An internal BC Hydro Rates Working Group document leaked to the press suggests that residential, small business and industrial electricity users may face a 26.4% increase in their rates from 2014-2016.  The document, dated August 23, 2013, attributes the required rate increase to a rise in BC Hydro’s revenue requirement from an estimated $3.8 billion in 2014 to $4.8 billion in 2016.  According to the document, this increased revenue requirement is driven by the following costs:

  • capital additions – $515 million, accounting for 13.4% or roughly half of the 26.4% rate increase
  • rate smoothing – $160 million (4.2%)
  • contracts with independent power producers – $135 million (3.5%)
  • cost of amortizing accumulated deferrals – $130 million (3.4%)
  • interest rates – $40 million (1.1%)
  • operating costs – $15 million (0.5%)
  • other items – $10 million (0.3%)

After the initial 26.4% increase from 2014-2016, the Rates Working Group forecasts an additional 8.4 percent increase in 2017.  According to the document, rate increases stabilize from 2018 until 2022 but then increase by 7.7 percent in 2023.  In total, the Rates Working Group forecasts rates to increase 41.5 percent from 2014 levels by 2020 and 57.3 percent by 2024.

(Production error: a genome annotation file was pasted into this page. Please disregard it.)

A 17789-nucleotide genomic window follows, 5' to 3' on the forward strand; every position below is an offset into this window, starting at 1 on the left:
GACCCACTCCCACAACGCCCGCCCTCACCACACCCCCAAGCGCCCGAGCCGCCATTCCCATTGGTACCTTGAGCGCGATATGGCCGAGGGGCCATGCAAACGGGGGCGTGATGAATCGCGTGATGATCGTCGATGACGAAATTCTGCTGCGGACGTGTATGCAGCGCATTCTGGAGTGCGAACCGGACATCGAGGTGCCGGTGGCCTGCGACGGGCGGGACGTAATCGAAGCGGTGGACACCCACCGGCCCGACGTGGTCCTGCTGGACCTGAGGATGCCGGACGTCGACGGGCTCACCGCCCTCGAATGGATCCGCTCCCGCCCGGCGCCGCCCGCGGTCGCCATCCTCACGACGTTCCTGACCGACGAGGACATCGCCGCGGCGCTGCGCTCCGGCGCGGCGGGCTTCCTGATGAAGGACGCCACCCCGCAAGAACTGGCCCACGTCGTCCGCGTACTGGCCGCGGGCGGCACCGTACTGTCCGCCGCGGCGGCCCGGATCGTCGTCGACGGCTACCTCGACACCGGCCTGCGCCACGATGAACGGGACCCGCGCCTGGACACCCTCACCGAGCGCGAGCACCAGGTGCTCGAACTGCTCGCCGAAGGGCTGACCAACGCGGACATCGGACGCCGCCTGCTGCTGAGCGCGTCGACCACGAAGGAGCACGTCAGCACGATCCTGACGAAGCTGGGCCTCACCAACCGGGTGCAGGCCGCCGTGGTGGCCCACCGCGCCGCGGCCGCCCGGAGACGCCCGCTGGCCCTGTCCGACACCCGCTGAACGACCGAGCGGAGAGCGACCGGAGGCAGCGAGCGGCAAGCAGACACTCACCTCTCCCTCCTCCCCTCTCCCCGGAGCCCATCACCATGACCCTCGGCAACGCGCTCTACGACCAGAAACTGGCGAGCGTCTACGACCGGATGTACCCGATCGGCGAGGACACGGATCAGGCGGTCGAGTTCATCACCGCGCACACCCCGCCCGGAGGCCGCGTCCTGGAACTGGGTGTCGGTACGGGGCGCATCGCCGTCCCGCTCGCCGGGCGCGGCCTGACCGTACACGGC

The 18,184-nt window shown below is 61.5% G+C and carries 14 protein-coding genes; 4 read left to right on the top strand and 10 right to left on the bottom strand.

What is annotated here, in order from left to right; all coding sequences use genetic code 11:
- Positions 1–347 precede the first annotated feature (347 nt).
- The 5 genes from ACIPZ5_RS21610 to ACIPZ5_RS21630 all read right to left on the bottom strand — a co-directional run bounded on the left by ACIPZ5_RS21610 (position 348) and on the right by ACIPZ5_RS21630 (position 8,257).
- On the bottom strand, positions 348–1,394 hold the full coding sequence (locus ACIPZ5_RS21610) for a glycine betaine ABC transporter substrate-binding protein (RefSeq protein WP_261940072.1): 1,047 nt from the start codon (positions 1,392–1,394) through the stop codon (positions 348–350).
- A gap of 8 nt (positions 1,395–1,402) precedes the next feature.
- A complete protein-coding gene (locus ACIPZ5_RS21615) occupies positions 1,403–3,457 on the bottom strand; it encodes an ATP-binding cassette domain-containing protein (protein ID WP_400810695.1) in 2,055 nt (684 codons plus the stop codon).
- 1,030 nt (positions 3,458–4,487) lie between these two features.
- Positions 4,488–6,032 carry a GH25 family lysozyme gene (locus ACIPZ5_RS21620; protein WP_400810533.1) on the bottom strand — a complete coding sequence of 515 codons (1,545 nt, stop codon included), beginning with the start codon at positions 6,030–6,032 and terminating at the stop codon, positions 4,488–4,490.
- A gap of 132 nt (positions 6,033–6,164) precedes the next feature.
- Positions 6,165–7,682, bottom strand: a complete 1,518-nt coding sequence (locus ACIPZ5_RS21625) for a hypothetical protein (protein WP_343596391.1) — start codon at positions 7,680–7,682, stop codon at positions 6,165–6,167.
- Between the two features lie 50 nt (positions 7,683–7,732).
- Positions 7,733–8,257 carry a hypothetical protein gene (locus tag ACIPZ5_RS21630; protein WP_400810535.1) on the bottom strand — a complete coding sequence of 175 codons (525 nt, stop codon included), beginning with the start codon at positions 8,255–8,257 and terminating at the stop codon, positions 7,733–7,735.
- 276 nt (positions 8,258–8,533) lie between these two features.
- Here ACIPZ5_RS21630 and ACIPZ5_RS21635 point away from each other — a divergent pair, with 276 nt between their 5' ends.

The Rates Working Group document suggests that the options to mitigate against the forecasted rate increases in 2014-2016 are limited by the large amounts of capital required for the projects already underway, IPP contracts BC Hydro has already committed to, recovery of 2012-2014 rate smoothing and government commitments in its fiscal plan.

The document does not outline how rate increases should be allocated amongst customer classes (residential, small commercial, and industrial) but does estimate the impact of a 10% rate increase on each class of customer’s average annual bill as follows: residential by $105/year, small commercial by $240/year, and top 5 industrial users by $30 million/year.

Facing questions from media regarding the leaked document, B.C. Premier Christy Clark stated that rate increases of 26% over the next two years would not be approved but warned that some rate increase would be required in view of the need to renew the province’s power infrastructure.

Formed in 2007, the Rates Working Group is composed of representatives of First Nations, non-governmental organizations, utilities, businesses and academics, as well BC Hydro staff members, and provides recommendations regarding electricity rates and rate structures to BC Hydro through its Electricity Conservation & Efficiency Advisory Committee.